Thursday, September 3, 2009

People are nasty

We all know that doing better then others is an integral part of our satisfactions. Thus when we think about utility functions, at least in some contexts, it is important to consider not just absolute outcomes but also relative ones. Indeed, there is for example evidence that people are willing to lose something only to hurt (more) others. Presumable this raises their utility.

Klaus Abbink and Benedikt Herrmann push this further with an interesting experiment. They let people chose to pay in order to probabilistically hurt someone else in a game where Nature may hurt the other anyway. And when Nature is in play, people hurt much more each other, and also expect this to happen more. The moral cost is clearly lower, as one can always defend oneself by pretending Nature did it. Strangely, this is even prevalent when there is complete anonymity.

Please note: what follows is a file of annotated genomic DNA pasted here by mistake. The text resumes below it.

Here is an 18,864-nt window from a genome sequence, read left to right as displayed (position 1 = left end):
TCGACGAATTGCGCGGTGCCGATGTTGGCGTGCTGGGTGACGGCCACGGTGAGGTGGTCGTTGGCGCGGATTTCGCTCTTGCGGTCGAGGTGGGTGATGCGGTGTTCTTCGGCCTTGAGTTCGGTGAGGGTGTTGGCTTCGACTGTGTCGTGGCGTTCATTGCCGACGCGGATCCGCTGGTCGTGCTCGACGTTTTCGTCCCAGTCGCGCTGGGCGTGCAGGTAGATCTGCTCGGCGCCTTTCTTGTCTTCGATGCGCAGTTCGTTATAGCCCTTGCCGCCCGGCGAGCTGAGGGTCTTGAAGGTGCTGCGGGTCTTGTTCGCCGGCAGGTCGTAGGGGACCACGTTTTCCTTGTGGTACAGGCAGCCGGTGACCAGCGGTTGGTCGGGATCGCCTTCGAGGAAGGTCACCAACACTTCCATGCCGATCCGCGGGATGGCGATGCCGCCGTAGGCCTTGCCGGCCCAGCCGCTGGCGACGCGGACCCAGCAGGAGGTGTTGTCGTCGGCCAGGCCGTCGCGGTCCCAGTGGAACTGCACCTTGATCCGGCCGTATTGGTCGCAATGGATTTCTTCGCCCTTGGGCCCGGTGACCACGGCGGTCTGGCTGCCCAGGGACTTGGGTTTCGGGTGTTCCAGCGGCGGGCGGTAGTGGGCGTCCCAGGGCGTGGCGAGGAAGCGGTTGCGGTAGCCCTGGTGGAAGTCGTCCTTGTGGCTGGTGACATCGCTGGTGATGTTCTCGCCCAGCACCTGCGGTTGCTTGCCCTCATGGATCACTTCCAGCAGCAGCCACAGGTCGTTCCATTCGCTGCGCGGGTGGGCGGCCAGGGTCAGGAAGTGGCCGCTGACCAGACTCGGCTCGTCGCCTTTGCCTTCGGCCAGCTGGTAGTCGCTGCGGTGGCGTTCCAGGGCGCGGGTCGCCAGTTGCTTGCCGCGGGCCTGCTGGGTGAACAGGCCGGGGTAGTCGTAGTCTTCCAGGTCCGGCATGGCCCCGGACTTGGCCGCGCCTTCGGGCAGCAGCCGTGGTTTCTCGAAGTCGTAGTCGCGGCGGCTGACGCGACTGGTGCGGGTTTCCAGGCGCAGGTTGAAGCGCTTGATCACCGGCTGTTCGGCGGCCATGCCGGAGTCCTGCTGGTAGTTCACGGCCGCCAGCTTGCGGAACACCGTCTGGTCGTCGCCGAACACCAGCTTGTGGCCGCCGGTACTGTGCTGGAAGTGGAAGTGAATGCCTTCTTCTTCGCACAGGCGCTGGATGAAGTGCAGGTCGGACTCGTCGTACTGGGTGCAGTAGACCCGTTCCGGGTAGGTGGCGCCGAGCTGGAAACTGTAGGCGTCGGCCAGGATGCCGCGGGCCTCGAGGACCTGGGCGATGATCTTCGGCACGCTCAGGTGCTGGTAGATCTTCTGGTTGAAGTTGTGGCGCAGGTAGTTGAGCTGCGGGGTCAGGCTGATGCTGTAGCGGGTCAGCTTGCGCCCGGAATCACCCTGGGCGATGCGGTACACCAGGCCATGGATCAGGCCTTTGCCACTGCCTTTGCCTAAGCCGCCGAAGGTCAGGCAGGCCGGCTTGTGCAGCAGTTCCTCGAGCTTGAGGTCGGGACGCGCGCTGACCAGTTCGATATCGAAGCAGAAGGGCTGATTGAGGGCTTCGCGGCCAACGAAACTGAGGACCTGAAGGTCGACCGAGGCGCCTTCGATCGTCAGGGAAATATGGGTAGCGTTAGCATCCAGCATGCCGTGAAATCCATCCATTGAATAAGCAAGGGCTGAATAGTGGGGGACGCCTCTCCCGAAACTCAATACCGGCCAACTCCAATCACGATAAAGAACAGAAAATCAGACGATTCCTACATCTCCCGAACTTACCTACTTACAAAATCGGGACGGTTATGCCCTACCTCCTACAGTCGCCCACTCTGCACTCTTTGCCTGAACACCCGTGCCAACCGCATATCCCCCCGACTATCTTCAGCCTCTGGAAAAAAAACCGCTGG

1 comment:

Anonymous said...

I wonder if the result shows not so much how nasty people are, but how experiments inherently drive "action" even if it runs counter to people's "normal" behavior.
First off, moral norms tell you not to punish, but these people sit in a paid experiment and might wonder and possibly be a bit uncomfortable about "doing nothing". The norm that experimenters push in their labs, after all, is attention and participation (that includes forbidding Blackberries and iPods, patrolling the lab, forbidding speech etc.). And the second problem: experiments are generally just a little - well, boring for the subjects. Inaction is strategically equivalent to action, but at least you got something to do in the half hour sitting there (without your Blackberry).